Psychology Professor Earns “Outstanding Research Career Achievement”

Elissa Brown

Elissa Brown, Ph.D., Professor of Psychology and Executive Director of the Child HELP (Heal, Empower, Learn, Prevent) Partnership, has been selected as the 2020 winner of the Mark Chaffin Outstanding Research Career Achievement. Dr. Brown was nominated for the award by Clinical Psychology students Danielle Citera and Amy Lee, along with Assistant Director and PARTNERS Clinic Coordinator Komal Sharma-Patel ‘07G, ‘09Ph.D. 

The award honors the late Dr. Mark Chaffin, a respected child maltreatment researcher. It recognizes a member of the American Professional Society on the Abuse of Children (APSAC) who has made repeated, significant, and outstanding contributions to research on child maltreatment over their career.    

“Dr. Mark Chaffin was one of the best – if not the best – child maltreatment researchers I have ever known,” said Dr. Brown. “If I am an eighth of the researcher he was, I’ve done my job better than I could hope. This is an incredible honor.” 

In their nomination, Ms. Citera, Ms. Lee, and Dr. Sharma-Patel recalled Dr. Brown’s commitment to research and work in the community through the Child HELP Partnership, as well as her mentorship.  

“I have been mentored by Elissa since I was a volunteer 18-19 years ago and was a graduate student in her lab when she joined the faculty in 2004,” said Dr. Sharma-Patel. “Over the years, I have seen her pursue countless grants in order to study and provide evidence-based interventions to underserved communities and families. Her experience and knowledge of intervention research is vast, and her mentorship model instills the pursuit of best science.” 

“Despite a busy schedule of clinical and research activities, Dr. Brown has continued to provide superb supervision and mentorship to her students,” said Ms. Citera. “The students who are lucky enough to benefit from her mentorship are rigorously trained as clinical scientists and will continue her legacy and commitment to conducting both clinical and research endeavors with maltreated youth from diverse backgrounds.”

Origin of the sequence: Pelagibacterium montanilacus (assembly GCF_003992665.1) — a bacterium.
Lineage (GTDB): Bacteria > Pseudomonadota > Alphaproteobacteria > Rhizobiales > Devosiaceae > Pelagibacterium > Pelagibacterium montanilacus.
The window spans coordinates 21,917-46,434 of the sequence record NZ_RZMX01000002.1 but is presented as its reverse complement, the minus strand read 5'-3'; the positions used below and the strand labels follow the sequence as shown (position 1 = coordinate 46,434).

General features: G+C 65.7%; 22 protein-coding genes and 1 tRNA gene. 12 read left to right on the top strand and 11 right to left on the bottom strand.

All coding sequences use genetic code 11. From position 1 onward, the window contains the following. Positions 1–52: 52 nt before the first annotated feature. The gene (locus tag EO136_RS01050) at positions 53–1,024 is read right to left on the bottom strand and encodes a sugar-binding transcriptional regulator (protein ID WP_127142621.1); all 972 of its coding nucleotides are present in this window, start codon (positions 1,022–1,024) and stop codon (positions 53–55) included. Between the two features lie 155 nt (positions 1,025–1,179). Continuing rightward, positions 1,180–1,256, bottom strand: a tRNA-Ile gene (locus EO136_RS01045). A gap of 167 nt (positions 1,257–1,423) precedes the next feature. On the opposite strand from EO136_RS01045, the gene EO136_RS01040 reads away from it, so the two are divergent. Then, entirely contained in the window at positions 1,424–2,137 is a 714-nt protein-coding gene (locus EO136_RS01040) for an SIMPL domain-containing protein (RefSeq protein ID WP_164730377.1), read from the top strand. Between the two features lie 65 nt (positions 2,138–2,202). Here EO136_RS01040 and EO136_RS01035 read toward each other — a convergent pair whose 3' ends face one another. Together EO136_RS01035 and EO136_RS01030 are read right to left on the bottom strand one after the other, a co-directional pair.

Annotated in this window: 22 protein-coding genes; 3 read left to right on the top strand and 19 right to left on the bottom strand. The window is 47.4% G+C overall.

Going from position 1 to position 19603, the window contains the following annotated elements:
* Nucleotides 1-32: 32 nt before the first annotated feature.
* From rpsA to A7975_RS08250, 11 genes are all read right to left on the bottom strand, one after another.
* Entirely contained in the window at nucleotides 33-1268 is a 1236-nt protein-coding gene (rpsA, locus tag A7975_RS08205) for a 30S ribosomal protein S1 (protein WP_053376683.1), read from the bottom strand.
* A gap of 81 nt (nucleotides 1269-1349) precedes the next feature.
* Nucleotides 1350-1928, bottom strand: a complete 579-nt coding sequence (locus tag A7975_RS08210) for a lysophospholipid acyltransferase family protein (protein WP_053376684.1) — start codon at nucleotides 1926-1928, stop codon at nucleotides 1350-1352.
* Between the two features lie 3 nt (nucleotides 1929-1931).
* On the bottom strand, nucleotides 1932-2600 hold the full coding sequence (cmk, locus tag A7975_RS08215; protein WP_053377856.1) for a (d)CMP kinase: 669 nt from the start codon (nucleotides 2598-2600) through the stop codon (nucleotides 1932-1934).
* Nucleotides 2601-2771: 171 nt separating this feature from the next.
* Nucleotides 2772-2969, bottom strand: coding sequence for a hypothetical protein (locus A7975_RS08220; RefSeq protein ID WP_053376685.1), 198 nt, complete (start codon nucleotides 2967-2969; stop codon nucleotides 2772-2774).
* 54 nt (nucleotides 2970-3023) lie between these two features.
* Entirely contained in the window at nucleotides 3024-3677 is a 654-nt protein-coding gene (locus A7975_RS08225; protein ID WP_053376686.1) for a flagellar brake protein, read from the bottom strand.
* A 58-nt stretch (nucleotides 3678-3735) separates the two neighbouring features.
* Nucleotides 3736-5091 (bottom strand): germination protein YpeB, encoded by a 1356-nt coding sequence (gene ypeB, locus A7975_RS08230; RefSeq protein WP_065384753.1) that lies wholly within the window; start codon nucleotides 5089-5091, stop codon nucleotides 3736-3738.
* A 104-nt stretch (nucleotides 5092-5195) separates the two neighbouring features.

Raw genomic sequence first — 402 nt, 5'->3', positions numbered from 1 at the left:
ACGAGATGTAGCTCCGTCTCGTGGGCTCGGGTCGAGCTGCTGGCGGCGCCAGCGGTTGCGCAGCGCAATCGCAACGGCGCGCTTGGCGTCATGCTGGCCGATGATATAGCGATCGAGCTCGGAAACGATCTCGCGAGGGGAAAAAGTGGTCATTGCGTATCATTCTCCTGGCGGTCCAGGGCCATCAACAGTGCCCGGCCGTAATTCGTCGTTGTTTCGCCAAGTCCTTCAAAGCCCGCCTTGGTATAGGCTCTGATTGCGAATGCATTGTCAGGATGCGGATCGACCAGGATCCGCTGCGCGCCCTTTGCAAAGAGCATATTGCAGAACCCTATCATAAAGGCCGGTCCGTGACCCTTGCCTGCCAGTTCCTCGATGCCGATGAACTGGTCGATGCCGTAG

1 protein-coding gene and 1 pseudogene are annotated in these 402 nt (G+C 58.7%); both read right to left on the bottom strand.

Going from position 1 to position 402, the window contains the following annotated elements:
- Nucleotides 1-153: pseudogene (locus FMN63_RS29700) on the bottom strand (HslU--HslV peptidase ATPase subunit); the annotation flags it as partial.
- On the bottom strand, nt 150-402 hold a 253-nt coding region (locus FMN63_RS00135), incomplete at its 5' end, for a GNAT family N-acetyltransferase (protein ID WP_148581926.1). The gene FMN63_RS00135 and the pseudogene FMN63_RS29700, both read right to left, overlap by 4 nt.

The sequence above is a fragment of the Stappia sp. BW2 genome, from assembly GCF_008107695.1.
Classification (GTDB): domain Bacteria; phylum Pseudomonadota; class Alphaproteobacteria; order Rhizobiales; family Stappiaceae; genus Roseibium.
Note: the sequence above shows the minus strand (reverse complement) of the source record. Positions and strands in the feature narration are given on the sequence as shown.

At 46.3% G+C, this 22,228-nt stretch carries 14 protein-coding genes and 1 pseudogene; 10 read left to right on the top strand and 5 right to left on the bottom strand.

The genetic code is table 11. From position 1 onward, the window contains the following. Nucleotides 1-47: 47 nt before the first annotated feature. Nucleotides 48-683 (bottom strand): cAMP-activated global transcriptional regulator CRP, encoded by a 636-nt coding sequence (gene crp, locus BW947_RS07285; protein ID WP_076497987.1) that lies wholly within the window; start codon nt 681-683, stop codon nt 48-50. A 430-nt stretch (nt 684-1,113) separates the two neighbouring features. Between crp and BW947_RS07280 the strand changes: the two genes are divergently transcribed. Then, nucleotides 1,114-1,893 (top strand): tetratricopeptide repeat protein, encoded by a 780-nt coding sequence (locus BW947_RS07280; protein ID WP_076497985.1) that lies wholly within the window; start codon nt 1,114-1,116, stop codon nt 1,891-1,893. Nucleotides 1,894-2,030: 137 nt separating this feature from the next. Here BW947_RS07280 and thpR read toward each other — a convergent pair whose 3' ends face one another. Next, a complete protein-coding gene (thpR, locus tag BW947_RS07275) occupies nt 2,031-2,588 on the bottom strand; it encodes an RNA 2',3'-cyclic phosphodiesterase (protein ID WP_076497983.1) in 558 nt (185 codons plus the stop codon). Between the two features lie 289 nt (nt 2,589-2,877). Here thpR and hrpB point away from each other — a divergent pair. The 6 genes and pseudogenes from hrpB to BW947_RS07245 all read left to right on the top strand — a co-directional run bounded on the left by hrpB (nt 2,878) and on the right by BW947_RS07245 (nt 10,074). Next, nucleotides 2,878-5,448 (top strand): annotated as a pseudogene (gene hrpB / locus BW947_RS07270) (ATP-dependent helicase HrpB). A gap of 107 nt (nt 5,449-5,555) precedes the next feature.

The mission of the Child HELP Partnership is to better protect and heal children and caregivers from trauma and its emotional impact. Its four areas of focus include: healing families after trauma using leading-edge, evidence-based therapies; empowering multicultural communities to access mental health; learning programs to educate mental health and other professionals about trauma; and public education for parents for parents and other caregivers.  

Over the past 15 years, the Child HELP Partnership has provided free, evidence-based mental health services to traumatized children and their caregivers throughout New York City. They offer individual and family therapy to children exposed to trauma and grief group counseling for families who have experienced the death of a significant person. The Partnership’s approach to serving families incorporates best practices for mental health in a model that recognizes individual differences and the importance of the caregiver in a child’s development. 

Previously, Dr. Brown was Assistant Professor of Psychiatry at the NYU Child Study Center. She held that role during 9/11 and began using her research and experience in the field of trauma to work with schools south of Canal Street and families of first responders.  

“I came to St. John’s to mentor,” she said. “I love being at St. John’s and growing the next generation of trauma psychologists. Once they train here in Queens, they are ready to work anywhere.”  

The model of treatment and research she oversees at the Child HELP Partnership blends her dual loves of research and community activism. “We get to help children as we study them,” she said.  

As an undergraduate student at the University of Pennsylvania, Dr. Brown began studying psychology alongside volunteer work at a children’s hospital and with organizations advocating against rape. Throughout her graduate program at SUNY Albany, Dr. Brown continued to pursue a passion for work in the community through rape crisis counseling. She then completed an internship at the National Crime Victims Research and Treatment Center in Charleston, SC. 

Today, Dr. Brown has jumped into action to mobilize the Child Help Partnership’s resources in response to the COVID-19 pandemic. She and her team are working to help community members recognize trauma and deploy evidence-based therapies to minimize its effects on children.  

For students interested in pursuing a career related to trauma, Dr. Brown advises seeking out mentorship opportunities. “I have been so lucky with the mentorship I have received along the way, and strong mentorship makes such a big difference,” she said.  

The St. John’s students who have benefited from Dr. Brown’s mentorship over the years certainly agree.